Simplify Android Development Using manifoldJS With Crosswalk

With version 0.3.0 of manifoldJS, you can now choose to build
your Android apps with Crosswalk instead of the traditional Android webview.
It’s quite simple to implement as well.

If you’re not familiar, manifoldJS is a new open-source framework that can take a website and create an app for Windows, iOS, Android, Chrome,
and Firefox, simplifying the creation of hosted apps across platforms. It
debuted at the Microsoft Build 2015 conference in April. manifoldJS runs as a command line
tool through Node.js, or you can use the web-based tool.


In this tutorial, I’ll show you the
simple steps to get it up and running so that you can try it yourself. First, make sure you have manifoldJS
installed and running.

Step 1

Install Node.js from

Step 2

Open your favorite command
prompt (Terminal on Mac or Linux) and type:

npm install manifoldjs -g

Now, you simply add the Crosswalk
flag to your launch parameters, and watch what happens next:

manifoldjs –p Android –c

And…BOOM! You’ve just built a hosted
web app with Crosswalk.

Shiftr app on Android phones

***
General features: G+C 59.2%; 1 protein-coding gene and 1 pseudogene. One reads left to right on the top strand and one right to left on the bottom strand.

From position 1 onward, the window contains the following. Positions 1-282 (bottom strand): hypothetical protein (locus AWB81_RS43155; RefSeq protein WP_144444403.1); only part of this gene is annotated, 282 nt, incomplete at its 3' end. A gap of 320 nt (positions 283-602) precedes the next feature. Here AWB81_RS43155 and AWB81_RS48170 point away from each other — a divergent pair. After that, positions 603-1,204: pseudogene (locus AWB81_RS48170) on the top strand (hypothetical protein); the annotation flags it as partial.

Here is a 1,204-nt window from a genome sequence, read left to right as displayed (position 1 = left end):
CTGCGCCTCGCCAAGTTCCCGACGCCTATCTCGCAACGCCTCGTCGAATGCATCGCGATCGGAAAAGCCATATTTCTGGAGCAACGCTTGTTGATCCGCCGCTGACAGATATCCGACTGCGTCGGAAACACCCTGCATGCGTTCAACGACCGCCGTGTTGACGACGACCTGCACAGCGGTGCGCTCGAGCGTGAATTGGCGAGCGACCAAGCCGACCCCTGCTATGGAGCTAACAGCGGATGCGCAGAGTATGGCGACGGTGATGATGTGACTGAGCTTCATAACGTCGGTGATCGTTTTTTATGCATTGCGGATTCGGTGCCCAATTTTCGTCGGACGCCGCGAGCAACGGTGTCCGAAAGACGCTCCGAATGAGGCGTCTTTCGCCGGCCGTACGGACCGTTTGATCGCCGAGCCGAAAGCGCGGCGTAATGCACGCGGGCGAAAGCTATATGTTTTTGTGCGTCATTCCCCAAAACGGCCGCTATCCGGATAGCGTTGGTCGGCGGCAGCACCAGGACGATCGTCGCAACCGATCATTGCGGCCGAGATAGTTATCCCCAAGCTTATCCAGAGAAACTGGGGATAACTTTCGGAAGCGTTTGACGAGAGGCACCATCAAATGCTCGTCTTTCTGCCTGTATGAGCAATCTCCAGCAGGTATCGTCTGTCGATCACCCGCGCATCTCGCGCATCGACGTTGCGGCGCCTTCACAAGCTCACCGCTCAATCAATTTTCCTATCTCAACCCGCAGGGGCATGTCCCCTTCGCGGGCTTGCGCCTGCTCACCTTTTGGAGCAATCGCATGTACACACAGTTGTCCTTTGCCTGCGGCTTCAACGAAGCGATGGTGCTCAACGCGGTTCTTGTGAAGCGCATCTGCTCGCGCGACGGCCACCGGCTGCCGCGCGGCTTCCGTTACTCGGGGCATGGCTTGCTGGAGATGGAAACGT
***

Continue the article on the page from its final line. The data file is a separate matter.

A Practical Example of Crosswalk

With Crosswalk, you can be confident
that the newest HTML5 features, such as WebGL, IndexedDB, Web Sockets, and CSS3, are there for your app. For example, here’s the output from a WebGL application
that uses the default webview and was generated by manifoldJS with the
following command:

We are sorry but your browser does not seem to support WebGL

And here is the same application
with Crosswalk enabled. It was generated after adding the -c (or –-crosswalk)
flag to the previous command:

manifoldjs --crosswalk


manifoldjs -c
Your browser supports WebGL

With Crosswalk, you can be sure that
all your users get the intended experience.

What Is Crosswalk?

Crosswalk is a web runtime
environment engineered by the Crosswalk Project. Crosswalk has taken the open-source Chromium and Blink engines, and compiled them into a modern, up-to-date
runtime environment. You can think of Crosswalk as a powerful webview. In fact,
when the Crosswalk flag is set, we use it in place of the traditional Android

Why Is Crosswalk Important?

Crosswalk support brings two main
advantages. First, it’s an “updated” web runtime environment. That
might not be much of an advantage for Android users on a recent version of the
Android OS, but for users on older versions of the OS, it’s an immense improvement.
The Crosswalk webview will give you access to all the latest HTML5 features and
performance gains over the traditional webview.

Secondly, Crosswalk provides a
consistent runtime environment. With all the different versions of Android in
use today, you have that many different versions of the Android webview, so you’re
forced to write to the lowest common denominator. Using Crosswalk removes that
hindrance. Additionally, the runtime only changes when you update it in your
app, not with the OS. We know that many enterprise users rely on this type of